So many within the gaming community have a worry with LootBoxes and microtransactions. While some feel it ruins the overall experience of the game, others have gone one step beyond and worry that they could be a form of gambling. In the U.K., so many signed a petition on their official parliament website they the government had to issue a statement on the matter since it reached over 10,000 signitures.
Tracey Crouch, Parliamentary Under-Secretary of the Department for Digital, Culture, Media and Sport, replied with the following statement..
The Gambling Commission released a position paper in March 2017 detailing existing protections in place for in-game gambling, virtual currencies and loot boxes. The paper can be found on the Commission’s website at this link.
Where items obtained in a computer game can be traded or exchanged outside the game platform they acquire a monetary value, and where facilities for gambling with such items are offered to consumers located in Britain a Gambling Commission licence is required. If no licence is held, the Commission uses a wide range of regulatory powers to take action.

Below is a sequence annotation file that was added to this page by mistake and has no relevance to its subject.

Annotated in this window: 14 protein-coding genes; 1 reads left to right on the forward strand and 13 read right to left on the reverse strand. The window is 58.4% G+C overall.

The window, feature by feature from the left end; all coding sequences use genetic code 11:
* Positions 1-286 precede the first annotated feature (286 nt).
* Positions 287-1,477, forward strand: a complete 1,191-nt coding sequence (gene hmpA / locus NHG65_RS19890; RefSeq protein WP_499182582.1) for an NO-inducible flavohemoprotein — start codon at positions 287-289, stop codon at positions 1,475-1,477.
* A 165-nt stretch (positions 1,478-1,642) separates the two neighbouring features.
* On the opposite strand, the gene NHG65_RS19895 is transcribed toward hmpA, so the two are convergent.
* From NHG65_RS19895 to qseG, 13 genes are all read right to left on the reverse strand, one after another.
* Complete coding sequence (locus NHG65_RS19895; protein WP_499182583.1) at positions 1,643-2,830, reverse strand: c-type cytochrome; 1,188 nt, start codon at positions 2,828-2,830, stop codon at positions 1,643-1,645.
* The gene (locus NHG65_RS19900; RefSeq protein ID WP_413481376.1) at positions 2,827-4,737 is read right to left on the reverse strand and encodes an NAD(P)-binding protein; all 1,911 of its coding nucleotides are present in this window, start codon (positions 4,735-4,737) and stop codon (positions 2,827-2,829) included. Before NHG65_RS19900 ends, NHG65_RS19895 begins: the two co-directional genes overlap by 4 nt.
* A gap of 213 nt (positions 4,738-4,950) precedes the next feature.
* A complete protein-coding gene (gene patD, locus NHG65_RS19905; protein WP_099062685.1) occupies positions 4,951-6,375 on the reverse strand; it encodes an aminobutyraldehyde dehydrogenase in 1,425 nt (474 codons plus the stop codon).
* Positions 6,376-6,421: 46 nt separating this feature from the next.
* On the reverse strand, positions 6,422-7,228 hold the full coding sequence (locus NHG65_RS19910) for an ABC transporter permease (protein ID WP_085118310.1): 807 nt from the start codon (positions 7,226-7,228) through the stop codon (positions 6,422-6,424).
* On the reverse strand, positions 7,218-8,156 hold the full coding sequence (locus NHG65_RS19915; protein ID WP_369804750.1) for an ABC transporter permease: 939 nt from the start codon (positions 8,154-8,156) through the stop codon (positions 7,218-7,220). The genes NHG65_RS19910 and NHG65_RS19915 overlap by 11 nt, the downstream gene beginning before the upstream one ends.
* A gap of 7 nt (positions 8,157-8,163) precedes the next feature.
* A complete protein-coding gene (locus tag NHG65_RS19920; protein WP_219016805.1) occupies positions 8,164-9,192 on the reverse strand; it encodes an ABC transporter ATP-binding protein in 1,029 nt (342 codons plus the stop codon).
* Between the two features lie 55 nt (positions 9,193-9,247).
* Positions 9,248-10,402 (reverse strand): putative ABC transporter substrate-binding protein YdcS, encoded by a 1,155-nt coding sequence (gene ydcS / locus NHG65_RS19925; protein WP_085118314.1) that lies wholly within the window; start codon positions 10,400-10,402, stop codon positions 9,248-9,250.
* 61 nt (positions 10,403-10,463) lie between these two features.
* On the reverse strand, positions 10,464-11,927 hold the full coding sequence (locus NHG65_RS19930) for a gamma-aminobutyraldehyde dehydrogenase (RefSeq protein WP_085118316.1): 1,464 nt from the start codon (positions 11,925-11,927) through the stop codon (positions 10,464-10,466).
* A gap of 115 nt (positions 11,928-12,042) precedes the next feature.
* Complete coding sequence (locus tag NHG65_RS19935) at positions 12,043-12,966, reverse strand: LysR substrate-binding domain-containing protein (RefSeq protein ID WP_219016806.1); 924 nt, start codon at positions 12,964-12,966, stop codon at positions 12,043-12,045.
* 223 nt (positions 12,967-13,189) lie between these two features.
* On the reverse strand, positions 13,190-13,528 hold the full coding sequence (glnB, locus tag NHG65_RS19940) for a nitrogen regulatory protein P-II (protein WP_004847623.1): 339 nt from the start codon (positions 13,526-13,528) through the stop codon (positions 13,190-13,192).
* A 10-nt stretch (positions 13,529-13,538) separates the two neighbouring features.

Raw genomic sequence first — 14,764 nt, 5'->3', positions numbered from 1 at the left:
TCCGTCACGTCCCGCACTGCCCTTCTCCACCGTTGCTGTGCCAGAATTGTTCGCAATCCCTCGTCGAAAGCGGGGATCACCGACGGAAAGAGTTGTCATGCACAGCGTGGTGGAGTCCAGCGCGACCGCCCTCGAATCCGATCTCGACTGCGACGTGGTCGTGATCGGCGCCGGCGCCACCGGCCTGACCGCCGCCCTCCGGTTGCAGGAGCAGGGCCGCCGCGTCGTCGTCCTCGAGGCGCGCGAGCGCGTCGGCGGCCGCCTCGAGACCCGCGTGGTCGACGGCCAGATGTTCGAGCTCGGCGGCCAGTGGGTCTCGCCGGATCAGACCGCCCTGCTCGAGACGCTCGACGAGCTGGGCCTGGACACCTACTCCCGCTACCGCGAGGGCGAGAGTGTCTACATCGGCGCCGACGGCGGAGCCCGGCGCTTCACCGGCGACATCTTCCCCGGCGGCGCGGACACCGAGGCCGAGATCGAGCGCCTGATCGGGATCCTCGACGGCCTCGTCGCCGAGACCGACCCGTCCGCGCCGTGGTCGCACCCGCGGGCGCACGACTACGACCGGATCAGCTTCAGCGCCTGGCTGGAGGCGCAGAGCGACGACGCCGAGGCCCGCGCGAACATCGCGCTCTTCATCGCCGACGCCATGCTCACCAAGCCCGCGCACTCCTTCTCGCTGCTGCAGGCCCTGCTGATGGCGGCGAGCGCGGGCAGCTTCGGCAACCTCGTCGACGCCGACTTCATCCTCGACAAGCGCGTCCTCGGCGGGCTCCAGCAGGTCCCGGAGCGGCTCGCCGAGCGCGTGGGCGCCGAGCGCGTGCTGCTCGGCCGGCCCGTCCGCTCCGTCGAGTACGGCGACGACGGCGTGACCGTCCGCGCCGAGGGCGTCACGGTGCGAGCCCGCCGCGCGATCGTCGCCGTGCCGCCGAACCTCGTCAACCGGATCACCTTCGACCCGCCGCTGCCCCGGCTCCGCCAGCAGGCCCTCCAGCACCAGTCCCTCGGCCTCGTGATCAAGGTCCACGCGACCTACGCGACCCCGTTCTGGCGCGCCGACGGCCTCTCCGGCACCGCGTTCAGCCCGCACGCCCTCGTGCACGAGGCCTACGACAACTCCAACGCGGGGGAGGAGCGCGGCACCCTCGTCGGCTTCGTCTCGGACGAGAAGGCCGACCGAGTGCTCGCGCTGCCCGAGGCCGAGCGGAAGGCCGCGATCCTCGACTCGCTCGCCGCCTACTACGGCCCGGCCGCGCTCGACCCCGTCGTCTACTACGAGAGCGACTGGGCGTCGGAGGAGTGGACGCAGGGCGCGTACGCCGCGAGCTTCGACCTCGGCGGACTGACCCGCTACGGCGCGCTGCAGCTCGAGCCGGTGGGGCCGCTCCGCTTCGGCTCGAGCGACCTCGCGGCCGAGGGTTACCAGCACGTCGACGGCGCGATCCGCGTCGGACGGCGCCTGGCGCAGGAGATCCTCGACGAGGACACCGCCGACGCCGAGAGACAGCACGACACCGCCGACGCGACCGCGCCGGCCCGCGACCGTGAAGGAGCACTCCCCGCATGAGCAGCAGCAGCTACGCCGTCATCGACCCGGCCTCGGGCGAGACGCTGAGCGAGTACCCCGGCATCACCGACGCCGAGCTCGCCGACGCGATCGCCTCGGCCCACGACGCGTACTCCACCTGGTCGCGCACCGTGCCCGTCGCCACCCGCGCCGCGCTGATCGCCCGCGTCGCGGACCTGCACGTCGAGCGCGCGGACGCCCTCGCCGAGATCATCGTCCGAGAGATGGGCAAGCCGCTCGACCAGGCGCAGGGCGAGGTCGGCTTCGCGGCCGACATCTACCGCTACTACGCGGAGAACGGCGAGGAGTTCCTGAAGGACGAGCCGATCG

Protecting children and vulnerable people from being harmed or exploited by gambling is one of the core objectives of the regulation of gambling in Great Britain and a priority for the government. The Gambling Commission have a range of regulatory powers to take action where illegal gambling is taking place. Earlier this year the Gambling Commission successfully prosecuted the operators of a website providing illegal gambling facilities for in-game items which was accessible to children – the first regulator in the world to bring such an action.
The government recognise the risks that come from increasing convergence between gambling and computer games. The Gambling Commission is keeping this matter under review and will continue to monitor developments in the market.